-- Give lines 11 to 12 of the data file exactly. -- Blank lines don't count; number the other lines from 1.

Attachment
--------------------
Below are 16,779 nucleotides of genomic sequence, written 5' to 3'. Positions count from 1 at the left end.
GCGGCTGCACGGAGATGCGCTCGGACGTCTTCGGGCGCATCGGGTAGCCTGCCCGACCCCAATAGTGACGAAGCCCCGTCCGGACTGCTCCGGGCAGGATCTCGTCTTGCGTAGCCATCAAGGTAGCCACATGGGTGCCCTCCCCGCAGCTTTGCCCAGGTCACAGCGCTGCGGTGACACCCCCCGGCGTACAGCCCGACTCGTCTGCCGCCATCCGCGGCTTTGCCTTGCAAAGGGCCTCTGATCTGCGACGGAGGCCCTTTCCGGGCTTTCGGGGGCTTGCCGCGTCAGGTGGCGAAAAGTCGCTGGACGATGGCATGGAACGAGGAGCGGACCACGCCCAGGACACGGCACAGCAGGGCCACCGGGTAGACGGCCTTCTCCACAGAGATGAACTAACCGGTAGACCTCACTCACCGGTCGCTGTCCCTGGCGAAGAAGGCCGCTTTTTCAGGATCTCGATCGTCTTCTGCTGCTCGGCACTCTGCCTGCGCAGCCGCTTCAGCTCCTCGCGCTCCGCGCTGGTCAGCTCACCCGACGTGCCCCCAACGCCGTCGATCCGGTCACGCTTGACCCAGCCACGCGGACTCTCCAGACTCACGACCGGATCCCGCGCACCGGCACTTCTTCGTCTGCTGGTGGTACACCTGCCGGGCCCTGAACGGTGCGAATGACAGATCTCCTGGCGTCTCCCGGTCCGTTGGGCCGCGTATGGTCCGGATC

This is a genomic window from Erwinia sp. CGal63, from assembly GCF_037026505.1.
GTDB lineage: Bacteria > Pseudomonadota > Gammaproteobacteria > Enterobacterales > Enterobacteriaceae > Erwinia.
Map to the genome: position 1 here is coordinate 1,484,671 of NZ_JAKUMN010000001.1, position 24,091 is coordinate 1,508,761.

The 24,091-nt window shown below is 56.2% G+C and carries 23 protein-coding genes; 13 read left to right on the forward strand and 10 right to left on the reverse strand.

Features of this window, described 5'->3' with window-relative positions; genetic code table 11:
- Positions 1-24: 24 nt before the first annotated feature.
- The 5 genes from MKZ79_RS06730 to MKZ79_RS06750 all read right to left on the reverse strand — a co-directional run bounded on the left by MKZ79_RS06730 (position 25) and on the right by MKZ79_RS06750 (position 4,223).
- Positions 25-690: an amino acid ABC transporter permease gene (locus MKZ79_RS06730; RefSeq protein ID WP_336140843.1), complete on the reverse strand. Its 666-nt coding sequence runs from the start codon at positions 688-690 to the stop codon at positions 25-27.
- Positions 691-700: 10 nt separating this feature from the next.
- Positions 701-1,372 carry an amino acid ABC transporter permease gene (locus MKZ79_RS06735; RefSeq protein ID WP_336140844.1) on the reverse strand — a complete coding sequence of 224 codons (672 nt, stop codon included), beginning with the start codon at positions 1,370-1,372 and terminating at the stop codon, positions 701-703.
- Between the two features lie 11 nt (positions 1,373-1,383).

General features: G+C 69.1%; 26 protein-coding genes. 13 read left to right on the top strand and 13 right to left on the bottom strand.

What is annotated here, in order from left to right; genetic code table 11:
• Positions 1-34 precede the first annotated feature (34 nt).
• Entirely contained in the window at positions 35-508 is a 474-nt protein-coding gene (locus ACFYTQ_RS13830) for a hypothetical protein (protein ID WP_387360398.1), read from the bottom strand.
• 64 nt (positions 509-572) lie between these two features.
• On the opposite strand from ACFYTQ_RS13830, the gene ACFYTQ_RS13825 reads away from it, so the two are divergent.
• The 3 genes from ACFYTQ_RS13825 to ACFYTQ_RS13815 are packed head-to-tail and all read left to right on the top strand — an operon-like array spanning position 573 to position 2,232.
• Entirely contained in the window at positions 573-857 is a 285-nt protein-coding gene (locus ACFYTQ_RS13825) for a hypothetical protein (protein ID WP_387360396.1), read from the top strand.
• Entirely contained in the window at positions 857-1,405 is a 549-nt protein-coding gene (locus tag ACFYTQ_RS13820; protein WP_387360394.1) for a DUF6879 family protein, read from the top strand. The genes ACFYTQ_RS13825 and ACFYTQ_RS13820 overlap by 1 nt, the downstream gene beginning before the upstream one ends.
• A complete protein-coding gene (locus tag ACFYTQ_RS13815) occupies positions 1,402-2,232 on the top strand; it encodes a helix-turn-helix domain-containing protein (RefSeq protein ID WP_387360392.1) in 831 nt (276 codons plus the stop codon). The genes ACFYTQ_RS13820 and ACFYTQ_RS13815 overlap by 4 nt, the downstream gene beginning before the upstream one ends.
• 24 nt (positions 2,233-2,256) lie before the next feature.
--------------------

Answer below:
- Positions 691-700: 10 nt separating this feature from the next.
- Positions 701-1,372 carry an amino acid ABC transporter permease gene (locus MKZ79_RS06735; RefSeq protein ID WP_336140844.1) on the reverse strand — a complete coding sequence of 224 codons (672 nt, stop codon included), beginning with the start codon at positions 1,370-1,372 and terminating at the stop codon, positions 701-703.